“Shoddy is the name for new cloth made from woollen waste and recycled fabric. This original meaning is now largely unknown, and the word has come to mean of inferior quality, shabby or broken-down. This is the starting point for a project by disabled artists working with woollen or other yarns and fabrics, or recycled and reused textile materials.
The exhibition aims to challenge ideas that disabled people are second-rate. Instead “shoddy” could be used to describe the government’s treatment of disabled people, with cuts to welfare benefits and public services.”
After seeing this exhibition advertised a while ago i was really interested in going to see what work would be there. As someone who is interested in textiles and pushing the boundaries of the medium i thought this was a good opportunity to see what other artists in Leeds are doing with the medium. The spread of work was really great- and so socially engaging which is really interesting. After being on a socially engaged course for three years it’s nice to see other people using their creative skills to raise awareness and make a difference. The above piece was particularly interesting and involved lots of scanned material being layered on top of each other. I like the way the piece has been exhibited and it was particularly striking in the space. I was immediately drawn to it’s bright colours.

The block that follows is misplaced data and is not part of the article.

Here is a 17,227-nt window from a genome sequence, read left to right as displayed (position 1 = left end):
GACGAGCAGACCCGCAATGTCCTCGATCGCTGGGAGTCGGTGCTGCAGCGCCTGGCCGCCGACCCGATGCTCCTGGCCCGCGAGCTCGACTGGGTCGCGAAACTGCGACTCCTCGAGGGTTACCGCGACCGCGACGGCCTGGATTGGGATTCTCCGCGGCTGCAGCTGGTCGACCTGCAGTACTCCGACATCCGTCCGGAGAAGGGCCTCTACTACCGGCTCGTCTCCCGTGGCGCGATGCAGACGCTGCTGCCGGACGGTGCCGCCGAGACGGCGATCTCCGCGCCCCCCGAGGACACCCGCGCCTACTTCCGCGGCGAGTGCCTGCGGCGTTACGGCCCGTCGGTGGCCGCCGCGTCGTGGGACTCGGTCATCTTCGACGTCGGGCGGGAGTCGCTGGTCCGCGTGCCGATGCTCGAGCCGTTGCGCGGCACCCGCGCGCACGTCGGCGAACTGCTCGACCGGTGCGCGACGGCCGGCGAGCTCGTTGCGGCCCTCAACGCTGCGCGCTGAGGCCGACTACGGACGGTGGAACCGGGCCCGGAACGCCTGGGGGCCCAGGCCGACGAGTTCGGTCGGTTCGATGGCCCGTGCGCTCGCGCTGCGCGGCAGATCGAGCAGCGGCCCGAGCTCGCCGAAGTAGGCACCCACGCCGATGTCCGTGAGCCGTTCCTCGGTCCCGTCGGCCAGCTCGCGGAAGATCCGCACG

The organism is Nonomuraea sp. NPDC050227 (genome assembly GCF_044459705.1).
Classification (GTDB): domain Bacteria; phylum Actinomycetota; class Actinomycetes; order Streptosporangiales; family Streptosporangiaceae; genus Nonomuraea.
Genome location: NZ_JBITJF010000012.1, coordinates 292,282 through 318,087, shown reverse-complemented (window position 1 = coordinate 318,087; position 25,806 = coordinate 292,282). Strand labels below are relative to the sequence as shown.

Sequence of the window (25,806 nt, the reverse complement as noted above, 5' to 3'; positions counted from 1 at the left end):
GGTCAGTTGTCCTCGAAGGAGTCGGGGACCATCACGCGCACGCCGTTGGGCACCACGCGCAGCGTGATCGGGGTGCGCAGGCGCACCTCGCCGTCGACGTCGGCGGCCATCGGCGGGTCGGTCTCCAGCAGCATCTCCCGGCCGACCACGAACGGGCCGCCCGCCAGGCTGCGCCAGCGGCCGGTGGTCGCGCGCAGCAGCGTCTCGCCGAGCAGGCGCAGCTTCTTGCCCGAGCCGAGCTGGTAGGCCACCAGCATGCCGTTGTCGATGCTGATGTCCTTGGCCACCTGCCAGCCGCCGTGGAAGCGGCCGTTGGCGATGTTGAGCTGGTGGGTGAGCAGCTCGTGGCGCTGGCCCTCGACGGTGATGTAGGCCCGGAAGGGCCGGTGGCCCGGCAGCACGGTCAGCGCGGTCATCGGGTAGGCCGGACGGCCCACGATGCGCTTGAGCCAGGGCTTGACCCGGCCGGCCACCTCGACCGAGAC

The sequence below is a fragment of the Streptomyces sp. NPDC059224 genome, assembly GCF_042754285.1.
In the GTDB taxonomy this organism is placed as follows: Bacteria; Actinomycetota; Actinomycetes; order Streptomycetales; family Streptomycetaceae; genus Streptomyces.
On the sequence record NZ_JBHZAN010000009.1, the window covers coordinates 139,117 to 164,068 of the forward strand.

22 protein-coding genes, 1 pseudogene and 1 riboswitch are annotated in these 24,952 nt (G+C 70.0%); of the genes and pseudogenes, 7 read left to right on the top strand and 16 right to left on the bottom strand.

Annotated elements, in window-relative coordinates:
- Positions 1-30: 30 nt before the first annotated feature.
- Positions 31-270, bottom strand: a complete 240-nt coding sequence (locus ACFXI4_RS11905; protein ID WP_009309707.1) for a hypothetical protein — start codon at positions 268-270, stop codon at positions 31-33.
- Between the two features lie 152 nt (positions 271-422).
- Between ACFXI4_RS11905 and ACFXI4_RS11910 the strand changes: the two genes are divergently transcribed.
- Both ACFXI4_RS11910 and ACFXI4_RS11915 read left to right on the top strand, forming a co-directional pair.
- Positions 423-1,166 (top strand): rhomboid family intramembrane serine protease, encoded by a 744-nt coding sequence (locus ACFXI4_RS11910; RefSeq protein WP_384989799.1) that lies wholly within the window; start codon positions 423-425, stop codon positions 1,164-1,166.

Seeing an exhibition of entirely textile based work was actually really useful for me and got me thinking about exhibiting my work in the future. I feel that i need to find more opportunities to share my work with other people, and after this module i feel much more confident in talking about my work and i actually know what it is i want to produce, meaning this is something i can consider. With the end of year show quickly approaching i found it exciting looking at the ways the medium has been tested and made into other things- although textile based this piece isn’t what you would normally expect and this is something i feel i’d like to consider in my work for the show.